Judicial Precendent

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Introduction
The system of law used in England is common law in which decisions are arrived at by a judge, this is also referred to as judicial precedent, or case law. It is where the past decision made by a judge is used for future cases. This is a critical analysis of the effectiveness of precedent in satisfying access to justice.

What is Judicial Precedent
As defined above, the doctrine of judicial precedent is based on the principle of stare decisis, meaning 'to stand by what has been decided'. Under this doctrine, in giving judgement in a case, decisions made by judges in the higher courts sets a precedent for judges in equal or lower courts to follow, Judicial precedent can be applied and treated similar when the material facts of the cases are identical.

There are two principles of judicial precedent. There are the latin terms ‘ratio decidendi’ and ‘obiter dictum’. The binding part of a prior decision is the ratio decidendi, meaning the reason for the decision, and it must be followed by judges in future cases. Obiter dictum, meaning other things said, is not a binding precedent, it is known as a persuasive precedent and judges in later cases do not have to follow it, however it can be considered when making a decision.

Types of Precedent and the Hierarchy of the Courts
There are generally two types of precedents, binding or persuasive. A binding precedent is one which must be followed, whereas a persuasive precedent is not mandatory but can still be considered. Precedents are binding based on what level of the court the decision was made, it is therefore important to understand the hierarchy of the courts.

The highest Court of Appeal is the Supreme Court (formerly the House of Lords). The decisions that are made here are binding and the lower courts must abide by it. Previously, the Supreme Court was bound to follow all of its previous decisions London Tramways Ltd. v London County Council (1898) AC 375. On July 26th, 1966, in a statement known as the Practice Statement, the Lord Chancellor announced that the House of Lords would no longer be ‘absolutely bound by its own precedents’.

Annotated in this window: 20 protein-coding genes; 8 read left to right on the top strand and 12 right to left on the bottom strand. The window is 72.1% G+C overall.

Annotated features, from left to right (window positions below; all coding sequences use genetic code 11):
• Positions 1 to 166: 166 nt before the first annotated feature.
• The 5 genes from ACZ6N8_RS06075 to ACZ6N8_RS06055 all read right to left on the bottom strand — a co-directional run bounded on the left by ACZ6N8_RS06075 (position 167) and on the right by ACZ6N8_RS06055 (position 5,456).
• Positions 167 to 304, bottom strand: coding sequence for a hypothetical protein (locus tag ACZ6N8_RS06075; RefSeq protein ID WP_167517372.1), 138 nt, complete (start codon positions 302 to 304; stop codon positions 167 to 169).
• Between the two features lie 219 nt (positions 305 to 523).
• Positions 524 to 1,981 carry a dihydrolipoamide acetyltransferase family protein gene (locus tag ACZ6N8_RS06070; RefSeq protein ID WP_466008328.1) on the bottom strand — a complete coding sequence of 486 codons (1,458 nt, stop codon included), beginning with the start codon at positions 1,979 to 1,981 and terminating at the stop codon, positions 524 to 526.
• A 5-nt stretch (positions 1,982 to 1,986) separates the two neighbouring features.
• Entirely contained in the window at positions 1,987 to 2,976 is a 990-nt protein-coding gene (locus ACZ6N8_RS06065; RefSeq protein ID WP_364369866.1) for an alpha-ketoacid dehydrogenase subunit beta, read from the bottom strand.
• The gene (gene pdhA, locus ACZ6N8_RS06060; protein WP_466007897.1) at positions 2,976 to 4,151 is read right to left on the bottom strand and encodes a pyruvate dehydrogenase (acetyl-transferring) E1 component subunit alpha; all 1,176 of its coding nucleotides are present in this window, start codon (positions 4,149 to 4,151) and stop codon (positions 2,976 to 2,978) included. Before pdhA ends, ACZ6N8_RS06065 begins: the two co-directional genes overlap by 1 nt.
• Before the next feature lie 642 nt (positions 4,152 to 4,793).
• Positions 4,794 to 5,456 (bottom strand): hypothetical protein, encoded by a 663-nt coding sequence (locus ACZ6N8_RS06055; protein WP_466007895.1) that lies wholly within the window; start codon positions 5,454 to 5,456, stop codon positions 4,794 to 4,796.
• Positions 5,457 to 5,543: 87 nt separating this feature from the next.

The Consequences of the Practice Statement
Lord Reid stated in Jones v Secretary of State for Social Services (1972) that there are seven factors to be taken into consideration before the Practice Statement should be used, they are; * The statement should be used sparingly

* A decision should not be over-ruled if:
* It would upset the legitimate expectations of people who had regulated their affairs in reliance of it. * It concerned the construction of a statute or document
* It was impracticable to foresee the consequence of overruling * There ought to be a comprehensive reform by legislation * It is simply wrong
* A decision should be overruled if it gave rise to uncertainty or was unjust or outmoded.

Precedent and the Court of Appeal
There are two divisions of the Court of Appeal, the criminal and civil, which are both bound by the higher courts but not by each other. The Court of Appeal Civil Division is bound by its own prior decisions. In the case of Young v Bristol Aeroplane Co Ltd (1944) three cases were identified where it would disregard a previous decision. They are; 1. Where there is conflict between two decisions of the Court of Appeal, 2. If the decision made conflicts with a future decision of the House of Lords 3. If the earlier decision was given ‘per incuriam’ (through want of care). However, a decision of House of Lords cannot be ignored on this same basis. Divisional Court’s of the High Court have adopted the rule laid down in Young’s case. Even though judges at a first sitting are not bound to follow the decisions of other High Court judges, they usually do for the sake of certainty.

Avoiding a Precedent
A judge can avoid following a precedent by overruling, reversing or distinguishing the decision of the court. Overruling is when a higher court...
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